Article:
HomeAway travel expert
Short quiz: where in Paris can you admire the sun casting a warm glow on the opulent details of a 17th-century palace, browse quaint little boutiques, roam through elegant shopping arcades, and enjoy a glass of wine or gastronomic meal at a restaurant tucked away from the street? Just a block north of the Louvre Museum and its throngs of tourists lies an area that few visitors to Paris ever see: the Palais Royal and its quiet, arrestingly charming corners. Spend an afternoon exploring the area, and you’ll discover why locals prize it—and would prefer to keep it secret.
Getting There and Getting Around: The best way to reach the area is to take Metro Line 1 or 7 to the Palais-Royal-Musée du Louvre stop. As you exit the metro onto Place Colette (named after the French writer), admire the whimsical, brightly coloured sculpture reminiscent of transparent glass beads or candy that decorates the entrance, and designed by Jean-Michel Othoniel in 2000. I highly recommend that you take a map of central Paris with you to orient yourself on this itinerary, since it takes you through quiet, winding little streets and passageways; you may well feel disoriented without one.
Top things to see and do around the Palais Royal
Palais Royal and Gardens (8 rue de Montpensier, 1st)
Completed in 1629 and originally called the Palais-Cardinal, this stunning palace was initially home to the Cardinal Richelieu. Following the Cardinal’s death it was taken over by King Louis XIII and renamed the Palais-Royal. In the late 18th century it became the site of one of Paris’ most important public markets and shopping arcades, and has maintained that tradition, with artisan boutiques and luxury fragrance makers now occupying the square’s “galleries”, and overlooking the elegant formal gardens. Standing in quirky contrast to the regal 17th-century architecture, ultramodern, black and white columns from Daniel Buren jut out at the south end.
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Old shopping arcades
Exiting the Palais Royal from the north side, you’ll find yourself on the Rue des Petits Champs. From here, at #4, you can access the Galerie Vivienne, a majestic old shopping arcade built in the 1820s that preserves its light, airy elegance and today houses numerous shops, cafés and restaurants. Admire the glass rotundas, spiral staircase, delicate mosaics and other decorative detail here, and browse the shops here and at the adjoining Galerie Colbert, before exiting on Rue de Richelieu.
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Bibliothèque nationale (National library)
From the shopping arcades, you’ll spill out onto Rue de Richelieu. Just across the street at number 58 is the Bibliothèque nationale (old National Library), one of Europe’s first public research centres and holding an important collection of rare books and manuscripts still consulted by scholars today. In total, some six million maps, books, and documents are stored here. Temporary exhibits dedicated to book and art history are open to the public.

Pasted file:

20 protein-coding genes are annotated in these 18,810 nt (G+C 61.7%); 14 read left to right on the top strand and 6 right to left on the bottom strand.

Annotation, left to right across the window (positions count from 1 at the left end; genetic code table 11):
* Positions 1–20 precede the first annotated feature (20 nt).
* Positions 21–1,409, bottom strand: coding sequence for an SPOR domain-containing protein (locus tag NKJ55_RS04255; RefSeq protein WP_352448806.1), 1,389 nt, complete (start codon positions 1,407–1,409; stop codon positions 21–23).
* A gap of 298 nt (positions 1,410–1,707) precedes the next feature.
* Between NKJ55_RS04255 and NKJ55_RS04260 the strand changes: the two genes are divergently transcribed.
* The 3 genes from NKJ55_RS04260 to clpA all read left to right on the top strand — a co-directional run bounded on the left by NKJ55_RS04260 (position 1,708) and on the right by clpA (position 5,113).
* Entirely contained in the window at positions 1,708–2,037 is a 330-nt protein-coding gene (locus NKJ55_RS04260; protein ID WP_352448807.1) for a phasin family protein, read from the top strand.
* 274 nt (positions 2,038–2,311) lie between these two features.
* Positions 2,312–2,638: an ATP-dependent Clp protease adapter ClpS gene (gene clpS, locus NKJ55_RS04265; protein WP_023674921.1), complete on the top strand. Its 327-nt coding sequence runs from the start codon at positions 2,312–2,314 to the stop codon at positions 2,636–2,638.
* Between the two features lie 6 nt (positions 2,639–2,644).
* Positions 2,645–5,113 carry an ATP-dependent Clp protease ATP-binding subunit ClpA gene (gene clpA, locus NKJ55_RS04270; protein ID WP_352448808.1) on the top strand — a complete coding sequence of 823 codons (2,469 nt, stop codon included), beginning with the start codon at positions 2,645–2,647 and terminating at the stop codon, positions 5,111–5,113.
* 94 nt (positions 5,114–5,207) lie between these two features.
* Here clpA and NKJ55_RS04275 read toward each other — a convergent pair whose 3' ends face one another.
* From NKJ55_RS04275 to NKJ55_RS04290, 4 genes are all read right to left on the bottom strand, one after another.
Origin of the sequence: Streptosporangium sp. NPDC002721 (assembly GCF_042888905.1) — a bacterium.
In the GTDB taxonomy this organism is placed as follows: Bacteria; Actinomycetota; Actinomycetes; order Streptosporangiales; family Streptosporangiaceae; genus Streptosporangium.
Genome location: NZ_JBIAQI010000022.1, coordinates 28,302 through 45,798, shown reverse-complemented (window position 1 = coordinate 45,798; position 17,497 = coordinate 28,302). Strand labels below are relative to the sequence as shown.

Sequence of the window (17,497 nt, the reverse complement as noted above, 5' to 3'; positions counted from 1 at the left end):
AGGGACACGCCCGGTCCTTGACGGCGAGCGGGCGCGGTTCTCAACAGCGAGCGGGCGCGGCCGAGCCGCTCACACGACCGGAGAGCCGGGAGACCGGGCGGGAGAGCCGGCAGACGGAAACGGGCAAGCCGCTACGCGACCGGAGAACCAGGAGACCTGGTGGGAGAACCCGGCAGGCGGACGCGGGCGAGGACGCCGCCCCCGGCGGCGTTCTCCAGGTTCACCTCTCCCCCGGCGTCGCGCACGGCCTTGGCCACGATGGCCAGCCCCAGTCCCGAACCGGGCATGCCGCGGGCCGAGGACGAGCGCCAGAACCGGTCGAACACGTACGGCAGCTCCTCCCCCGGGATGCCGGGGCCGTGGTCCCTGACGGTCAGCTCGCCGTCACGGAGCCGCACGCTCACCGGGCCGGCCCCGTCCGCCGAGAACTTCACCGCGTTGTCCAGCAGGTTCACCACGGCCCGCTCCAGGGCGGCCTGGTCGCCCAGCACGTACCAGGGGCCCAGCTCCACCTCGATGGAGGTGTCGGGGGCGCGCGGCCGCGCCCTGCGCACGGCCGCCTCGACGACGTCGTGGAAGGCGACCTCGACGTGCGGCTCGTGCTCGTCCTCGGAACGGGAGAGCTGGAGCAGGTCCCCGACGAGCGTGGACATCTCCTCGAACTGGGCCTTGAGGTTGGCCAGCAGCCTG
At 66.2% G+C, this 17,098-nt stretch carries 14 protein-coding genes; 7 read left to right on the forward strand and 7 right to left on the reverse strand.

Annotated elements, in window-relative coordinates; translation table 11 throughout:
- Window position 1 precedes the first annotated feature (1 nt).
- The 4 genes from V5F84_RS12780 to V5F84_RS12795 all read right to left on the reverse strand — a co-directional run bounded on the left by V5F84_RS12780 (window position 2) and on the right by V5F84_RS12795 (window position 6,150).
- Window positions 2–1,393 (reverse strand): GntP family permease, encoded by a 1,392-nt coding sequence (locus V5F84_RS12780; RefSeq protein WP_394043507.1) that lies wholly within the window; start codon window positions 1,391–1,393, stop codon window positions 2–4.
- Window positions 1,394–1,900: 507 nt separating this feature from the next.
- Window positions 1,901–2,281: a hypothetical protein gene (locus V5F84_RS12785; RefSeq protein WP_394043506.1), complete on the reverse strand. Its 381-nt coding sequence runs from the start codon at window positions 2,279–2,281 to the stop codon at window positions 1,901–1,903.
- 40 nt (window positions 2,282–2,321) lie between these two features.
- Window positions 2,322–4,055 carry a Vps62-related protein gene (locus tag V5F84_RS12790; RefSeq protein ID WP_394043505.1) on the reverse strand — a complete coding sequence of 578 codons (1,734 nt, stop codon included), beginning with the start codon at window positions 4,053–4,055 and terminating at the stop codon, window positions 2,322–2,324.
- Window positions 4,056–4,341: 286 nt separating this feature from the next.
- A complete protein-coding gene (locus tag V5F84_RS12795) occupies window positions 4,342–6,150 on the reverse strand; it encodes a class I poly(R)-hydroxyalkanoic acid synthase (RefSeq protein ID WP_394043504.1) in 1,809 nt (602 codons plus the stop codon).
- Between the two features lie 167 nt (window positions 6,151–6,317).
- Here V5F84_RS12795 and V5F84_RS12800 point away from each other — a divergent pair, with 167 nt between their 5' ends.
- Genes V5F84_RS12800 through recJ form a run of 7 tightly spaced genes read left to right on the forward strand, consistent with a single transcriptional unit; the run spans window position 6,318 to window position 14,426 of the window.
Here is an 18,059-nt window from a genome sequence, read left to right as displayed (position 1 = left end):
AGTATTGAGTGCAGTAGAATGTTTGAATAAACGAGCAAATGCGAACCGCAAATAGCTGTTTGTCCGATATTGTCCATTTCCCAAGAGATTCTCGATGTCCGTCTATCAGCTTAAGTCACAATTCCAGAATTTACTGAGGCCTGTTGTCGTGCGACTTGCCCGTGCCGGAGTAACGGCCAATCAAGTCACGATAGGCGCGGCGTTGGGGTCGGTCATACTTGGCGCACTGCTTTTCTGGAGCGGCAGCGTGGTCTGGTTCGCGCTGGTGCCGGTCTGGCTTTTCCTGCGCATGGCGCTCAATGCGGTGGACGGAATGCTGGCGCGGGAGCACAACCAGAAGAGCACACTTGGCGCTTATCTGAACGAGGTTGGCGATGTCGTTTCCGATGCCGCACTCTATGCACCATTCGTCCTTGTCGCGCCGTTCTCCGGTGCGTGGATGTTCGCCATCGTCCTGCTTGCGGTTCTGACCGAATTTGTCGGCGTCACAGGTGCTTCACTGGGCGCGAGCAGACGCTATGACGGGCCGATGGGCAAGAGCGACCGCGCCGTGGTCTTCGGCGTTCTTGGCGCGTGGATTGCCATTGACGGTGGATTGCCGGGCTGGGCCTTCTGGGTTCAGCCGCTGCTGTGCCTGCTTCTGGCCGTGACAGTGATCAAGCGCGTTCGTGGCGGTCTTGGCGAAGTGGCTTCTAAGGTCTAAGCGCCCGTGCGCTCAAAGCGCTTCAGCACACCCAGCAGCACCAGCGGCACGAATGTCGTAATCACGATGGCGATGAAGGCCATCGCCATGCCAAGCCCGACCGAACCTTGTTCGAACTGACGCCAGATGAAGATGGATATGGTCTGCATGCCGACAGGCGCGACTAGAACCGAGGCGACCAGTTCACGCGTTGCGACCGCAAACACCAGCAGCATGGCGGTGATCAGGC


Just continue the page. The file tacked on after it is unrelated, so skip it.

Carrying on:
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Eating and drinking
For fine French-style dining in the area that won’t break the bank (and, remarkably, offers many vegetarian options) I recommend Macéo, located just behind the Palais Royal at #15, Rue des Petits Champs (Tel: +33 (0)1 42 97 53 85). You can visit their website here. For an extra-gourmet indulgence, you can try to get a seat at Le Grand Vefour, a three-starred Michelin restaurant within the walls of the Palais-Royal—but there’s a long waiting list, so reserve ahead. You can make a booking here. Lunch menus there are far more reasonable, so you might want to consider a midday meal. (17 Rue du Beaujolais, Tel: +33 (0) 1 42 96 56 27)
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Palais Opera Garnier
Hop on the metro from Pyramides (line 7) to the Opera station, or walk (10 minutes) to take in the splendor of the nearby Palais Opera Garnier. Once home to the Paris opera, it now houses the national ballet, and stages several important performances every year. The opulent facade, featuring numerous sculptures in copper and other materials, was designed by Charles Garnier in the late 19th century. Inside, more sumptuous details await, including a magnificent, seven-ton bronze and crystal chandelier, and a surrealist but soft-toned fresco from French painter Marc Chagall in the main theater.
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Bibliothèque nationale (National library) © Vincent Desjardins
Palais Royal © Julien
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